We should consider Al-Attas’ advice as we reflect on the cacophony of voices and concerns surrounding the future of our asatizah lest we embark on a journey of injustice, stupidity and madness. Each year, the community buoys 400 new students with the promise of ladhdhat al ma’rifah (pleasure of knowledge). However, if our thinking on religious education – from the madaris to tertiary institutions – does not do justice to the physical, intellectual and spiritual capacities and potentials of our future asatizah, they will be forced to carry the burden of our loss of adab.
The future of our ‘alim, mufti, public intellectual and ustaz (whether he is in the religious sector, assumes a hybrid role or contributes to the general workforce), their quality, capacity and livelihood, depend on the same religious education system. The challenge for COFA would be to figure out the hierarchy of knowledge and strategies of instruction that would best prepare them for their roles and not leave them regretting being among the 400. ⬛
1 Hassan, Mohamed Hannan, 2016. “Religious Leadership in Singapore: From Success to Significance of Madrasah Education”. Majulah! 50 Years of Malay/Muslim Community in Singapore Eds. Zainul Abidin Rasheed & Norshahril Saat, 181-190; Steiner, Kertin. 2011. “Madrasah in Singapore: Tradition and Modernity in Religious Education.” Intellectual Discourse 19 (1): 41–70.
2 “Madrasah Students Face Disadvantage”, The Straits Times, 17 May 1999, p. 30; “Madrasahs Don’t Teach Critical Skills”, The Straits Times, 11 May 1999, p. 45; See Also Steiner, K. 2011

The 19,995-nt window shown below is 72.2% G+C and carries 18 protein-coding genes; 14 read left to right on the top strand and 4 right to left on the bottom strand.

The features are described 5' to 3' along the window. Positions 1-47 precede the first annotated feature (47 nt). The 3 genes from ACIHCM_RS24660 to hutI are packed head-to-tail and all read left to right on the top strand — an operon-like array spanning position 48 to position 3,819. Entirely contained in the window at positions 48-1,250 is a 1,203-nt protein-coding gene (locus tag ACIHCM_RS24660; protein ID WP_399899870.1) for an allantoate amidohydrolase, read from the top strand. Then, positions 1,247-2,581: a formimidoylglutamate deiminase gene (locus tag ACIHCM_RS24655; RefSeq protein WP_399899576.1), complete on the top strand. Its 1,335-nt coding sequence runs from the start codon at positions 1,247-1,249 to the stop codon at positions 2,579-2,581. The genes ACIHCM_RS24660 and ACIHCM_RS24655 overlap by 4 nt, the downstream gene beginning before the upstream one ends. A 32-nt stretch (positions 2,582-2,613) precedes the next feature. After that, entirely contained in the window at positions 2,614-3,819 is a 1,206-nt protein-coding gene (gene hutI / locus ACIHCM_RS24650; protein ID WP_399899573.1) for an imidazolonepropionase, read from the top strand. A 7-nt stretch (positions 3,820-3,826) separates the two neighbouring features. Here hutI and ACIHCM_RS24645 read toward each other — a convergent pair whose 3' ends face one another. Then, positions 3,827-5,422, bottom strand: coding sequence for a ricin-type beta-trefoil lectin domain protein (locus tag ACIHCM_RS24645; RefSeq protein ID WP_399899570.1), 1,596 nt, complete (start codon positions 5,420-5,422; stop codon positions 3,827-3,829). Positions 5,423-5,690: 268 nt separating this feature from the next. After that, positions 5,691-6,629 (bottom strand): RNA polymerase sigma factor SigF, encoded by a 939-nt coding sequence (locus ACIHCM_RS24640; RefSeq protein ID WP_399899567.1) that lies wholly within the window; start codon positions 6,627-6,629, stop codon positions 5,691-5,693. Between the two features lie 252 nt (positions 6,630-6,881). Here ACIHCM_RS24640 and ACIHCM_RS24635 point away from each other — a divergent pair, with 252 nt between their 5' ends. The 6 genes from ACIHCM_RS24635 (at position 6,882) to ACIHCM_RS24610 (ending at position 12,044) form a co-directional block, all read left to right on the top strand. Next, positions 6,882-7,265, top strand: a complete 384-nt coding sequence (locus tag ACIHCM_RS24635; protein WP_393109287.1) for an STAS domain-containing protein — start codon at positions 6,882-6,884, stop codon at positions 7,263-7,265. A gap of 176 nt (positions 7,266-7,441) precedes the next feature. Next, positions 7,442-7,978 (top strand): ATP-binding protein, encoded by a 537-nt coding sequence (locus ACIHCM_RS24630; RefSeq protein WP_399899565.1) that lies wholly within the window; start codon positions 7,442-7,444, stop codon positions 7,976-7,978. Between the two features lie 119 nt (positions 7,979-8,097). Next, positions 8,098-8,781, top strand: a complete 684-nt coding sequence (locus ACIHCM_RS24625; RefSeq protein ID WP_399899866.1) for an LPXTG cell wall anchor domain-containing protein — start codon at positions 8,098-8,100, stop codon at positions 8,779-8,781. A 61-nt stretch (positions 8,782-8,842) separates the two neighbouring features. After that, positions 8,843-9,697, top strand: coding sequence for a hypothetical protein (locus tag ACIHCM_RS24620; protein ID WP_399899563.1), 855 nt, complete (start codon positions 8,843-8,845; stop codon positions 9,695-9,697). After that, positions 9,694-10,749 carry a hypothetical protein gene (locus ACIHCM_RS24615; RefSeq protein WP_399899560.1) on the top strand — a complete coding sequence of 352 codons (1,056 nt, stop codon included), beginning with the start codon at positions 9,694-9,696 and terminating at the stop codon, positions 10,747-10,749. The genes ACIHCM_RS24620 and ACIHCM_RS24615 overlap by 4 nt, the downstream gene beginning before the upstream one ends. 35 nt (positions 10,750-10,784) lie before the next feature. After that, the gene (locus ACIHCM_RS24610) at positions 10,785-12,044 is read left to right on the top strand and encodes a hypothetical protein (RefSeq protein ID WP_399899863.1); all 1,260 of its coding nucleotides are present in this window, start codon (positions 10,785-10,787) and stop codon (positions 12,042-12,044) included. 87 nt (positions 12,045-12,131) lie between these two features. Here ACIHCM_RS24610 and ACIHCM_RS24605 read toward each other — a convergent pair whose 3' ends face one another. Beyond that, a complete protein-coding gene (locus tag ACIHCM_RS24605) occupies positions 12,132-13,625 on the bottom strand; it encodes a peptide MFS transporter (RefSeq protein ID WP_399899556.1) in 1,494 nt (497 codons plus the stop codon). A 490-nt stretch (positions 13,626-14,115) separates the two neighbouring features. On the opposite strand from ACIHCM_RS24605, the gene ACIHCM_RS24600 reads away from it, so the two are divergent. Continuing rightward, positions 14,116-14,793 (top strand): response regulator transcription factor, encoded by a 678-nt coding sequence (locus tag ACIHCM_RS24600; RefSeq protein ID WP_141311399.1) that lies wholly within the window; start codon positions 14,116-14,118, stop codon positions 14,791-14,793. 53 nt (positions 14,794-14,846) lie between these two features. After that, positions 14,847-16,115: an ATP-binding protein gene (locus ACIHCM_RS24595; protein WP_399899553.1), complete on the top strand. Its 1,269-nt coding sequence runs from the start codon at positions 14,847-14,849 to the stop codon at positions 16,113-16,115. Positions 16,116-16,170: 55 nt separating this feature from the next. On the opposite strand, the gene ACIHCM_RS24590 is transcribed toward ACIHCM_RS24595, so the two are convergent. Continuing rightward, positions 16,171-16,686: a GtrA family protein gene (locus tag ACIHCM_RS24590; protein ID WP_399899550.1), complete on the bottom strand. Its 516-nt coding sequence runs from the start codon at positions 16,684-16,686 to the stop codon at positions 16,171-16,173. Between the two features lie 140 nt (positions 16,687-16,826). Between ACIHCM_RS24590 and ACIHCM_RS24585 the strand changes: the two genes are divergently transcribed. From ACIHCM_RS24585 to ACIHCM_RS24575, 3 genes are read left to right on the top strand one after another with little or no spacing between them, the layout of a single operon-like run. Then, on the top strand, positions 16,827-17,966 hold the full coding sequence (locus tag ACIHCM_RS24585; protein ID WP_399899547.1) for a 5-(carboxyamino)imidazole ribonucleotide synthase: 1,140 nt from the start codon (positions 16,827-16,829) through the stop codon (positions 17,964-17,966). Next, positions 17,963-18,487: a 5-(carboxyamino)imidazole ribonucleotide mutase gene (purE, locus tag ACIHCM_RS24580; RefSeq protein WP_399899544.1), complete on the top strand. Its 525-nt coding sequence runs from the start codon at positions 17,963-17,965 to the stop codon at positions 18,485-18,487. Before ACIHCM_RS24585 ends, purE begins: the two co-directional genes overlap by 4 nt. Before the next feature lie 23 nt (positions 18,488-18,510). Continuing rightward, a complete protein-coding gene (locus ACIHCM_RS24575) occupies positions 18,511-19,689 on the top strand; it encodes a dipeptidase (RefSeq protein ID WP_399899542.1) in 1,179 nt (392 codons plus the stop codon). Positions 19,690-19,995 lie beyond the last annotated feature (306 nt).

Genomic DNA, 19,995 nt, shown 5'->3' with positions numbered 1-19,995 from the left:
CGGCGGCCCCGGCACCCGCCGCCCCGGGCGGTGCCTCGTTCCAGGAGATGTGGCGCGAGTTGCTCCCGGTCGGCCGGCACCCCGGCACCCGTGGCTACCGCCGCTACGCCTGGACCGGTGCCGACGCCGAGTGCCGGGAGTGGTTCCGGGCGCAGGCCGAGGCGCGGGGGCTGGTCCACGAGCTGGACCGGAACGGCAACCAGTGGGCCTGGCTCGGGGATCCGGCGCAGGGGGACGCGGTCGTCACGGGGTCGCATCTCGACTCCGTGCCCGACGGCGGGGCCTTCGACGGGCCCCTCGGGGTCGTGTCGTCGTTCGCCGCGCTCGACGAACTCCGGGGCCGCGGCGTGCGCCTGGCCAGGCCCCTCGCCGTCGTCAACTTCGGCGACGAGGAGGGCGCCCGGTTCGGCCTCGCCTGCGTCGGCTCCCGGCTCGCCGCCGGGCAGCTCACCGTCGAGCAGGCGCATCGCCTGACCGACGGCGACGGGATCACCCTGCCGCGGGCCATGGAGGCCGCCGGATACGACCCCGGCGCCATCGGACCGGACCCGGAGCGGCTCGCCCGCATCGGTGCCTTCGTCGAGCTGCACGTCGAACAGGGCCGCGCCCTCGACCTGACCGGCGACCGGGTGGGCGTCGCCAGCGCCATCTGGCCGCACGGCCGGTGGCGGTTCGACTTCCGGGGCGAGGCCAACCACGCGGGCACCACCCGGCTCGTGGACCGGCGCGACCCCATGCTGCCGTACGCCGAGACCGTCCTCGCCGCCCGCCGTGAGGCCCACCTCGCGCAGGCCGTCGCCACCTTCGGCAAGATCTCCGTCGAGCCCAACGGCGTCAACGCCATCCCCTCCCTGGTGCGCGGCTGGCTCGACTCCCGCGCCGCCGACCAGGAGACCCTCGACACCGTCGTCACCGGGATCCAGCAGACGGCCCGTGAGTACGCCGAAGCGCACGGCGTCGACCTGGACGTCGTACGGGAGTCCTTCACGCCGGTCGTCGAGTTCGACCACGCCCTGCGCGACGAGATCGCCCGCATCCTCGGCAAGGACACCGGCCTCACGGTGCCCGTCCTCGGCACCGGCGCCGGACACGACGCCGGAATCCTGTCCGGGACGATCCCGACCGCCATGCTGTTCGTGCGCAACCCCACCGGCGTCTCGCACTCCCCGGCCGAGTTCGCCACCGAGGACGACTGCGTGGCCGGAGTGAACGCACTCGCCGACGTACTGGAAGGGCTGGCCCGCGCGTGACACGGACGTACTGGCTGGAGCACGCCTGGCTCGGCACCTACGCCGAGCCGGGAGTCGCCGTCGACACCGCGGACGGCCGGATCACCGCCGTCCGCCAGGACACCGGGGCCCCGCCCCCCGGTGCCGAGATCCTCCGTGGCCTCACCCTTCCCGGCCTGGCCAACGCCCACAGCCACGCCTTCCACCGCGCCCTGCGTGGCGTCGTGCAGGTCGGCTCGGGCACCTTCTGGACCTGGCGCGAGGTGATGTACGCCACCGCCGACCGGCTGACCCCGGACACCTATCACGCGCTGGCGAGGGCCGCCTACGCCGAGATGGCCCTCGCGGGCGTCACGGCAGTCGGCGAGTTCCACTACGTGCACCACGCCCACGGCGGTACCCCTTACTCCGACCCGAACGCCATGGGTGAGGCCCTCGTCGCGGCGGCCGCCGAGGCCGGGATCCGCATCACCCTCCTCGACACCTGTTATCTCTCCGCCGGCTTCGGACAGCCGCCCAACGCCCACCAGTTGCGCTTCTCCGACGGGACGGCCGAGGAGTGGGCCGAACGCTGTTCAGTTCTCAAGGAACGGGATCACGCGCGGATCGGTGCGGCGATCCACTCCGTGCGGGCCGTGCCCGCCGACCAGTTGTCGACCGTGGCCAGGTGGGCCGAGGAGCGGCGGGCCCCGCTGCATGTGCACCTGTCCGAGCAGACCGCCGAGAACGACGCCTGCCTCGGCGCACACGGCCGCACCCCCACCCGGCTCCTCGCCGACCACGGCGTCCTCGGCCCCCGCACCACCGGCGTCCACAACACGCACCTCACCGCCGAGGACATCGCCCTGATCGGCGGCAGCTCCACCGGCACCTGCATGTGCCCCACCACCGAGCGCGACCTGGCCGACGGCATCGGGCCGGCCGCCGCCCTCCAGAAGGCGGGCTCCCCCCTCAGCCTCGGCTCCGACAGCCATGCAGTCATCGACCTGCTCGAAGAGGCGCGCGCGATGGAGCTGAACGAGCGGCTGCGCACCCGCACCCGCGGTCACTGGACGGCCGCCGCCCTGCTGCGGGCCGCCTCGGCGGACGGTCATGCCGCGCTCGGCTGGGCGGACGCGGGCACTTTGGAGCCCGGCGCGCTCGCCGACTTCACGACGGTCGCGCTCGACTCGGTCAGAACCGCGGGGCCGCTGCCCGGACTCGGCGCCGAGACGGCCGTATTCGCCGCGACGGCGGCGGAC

3 Ministry of Culture, Community and Youth, 2019. “Developing Future Asatizah with Relevant Knowledge and Skills”, MCCY Website, 6 August, Retrieved: 1 December 2019, From https://www.mccy.gov.sg/aboutus/news-and-resources/parliamentary-matters/2019/aug/developing-future-asatizah-relevant-knowledge-skills.
4 Mokhtar, F. 2018. “S’pore’s First Islamic College Could Have Broad-Based Curriculum to Equip Students with Employable Skills”. TODAY, 8 March. Available at: https://www.todayonline.com/singapore/spores-first-islamic-college-could-have-broad-based-curriculum-equip-students-employable.
5 MUIS, 2018. 2017 Annual Report.
6 MUIS, 2019. 2018 Annual Report.
7 Ministry of Finance, 2018. “Expenditure Estimates by Head of Expenditure”. Singapore Budget 2019, Retrieved: 1 December 2019, From https://www.singaporebudget.gov.sg/budget_2019/revenue-expenditure/revenue-expenditure-estimates.
8 Azura Mokhtar, Intan (2010). “Madrasahs in Singapore: Bridging Between Their Roles, Relevance and Resources”. Journal of Muslim Minority Affairs. 30 (1): 111–125
9 MUIS, 2018. 2017 Annual Report.
10 MUIS, 2019. 2018 Annual Report.
11 As an example, there are many diplomats who despite their busy schedules continue to contribute valuably to scholarship.
12 They are never truly exiled from the religious and spiritual sphere if they make the effort to ensure that what they have learnt beneficial (Yanfa’).
13 In Aims and Objectives of Islamic Education, 1979: 37.
14 Al-Attas, Syed M. Naquib, 1973. Risalah Untuk Kaum Muslimin, 54.
Muhammad Haziq Jani is a Senior Analyst at the Studies in Inter-Religious Relations in Plural Societies (SRP) Programme at the S. Rajaratnam School of International Studies (RSIS), Nanyang Technological University. His research interests include religious extremism, interfaith dialogue and political Islam.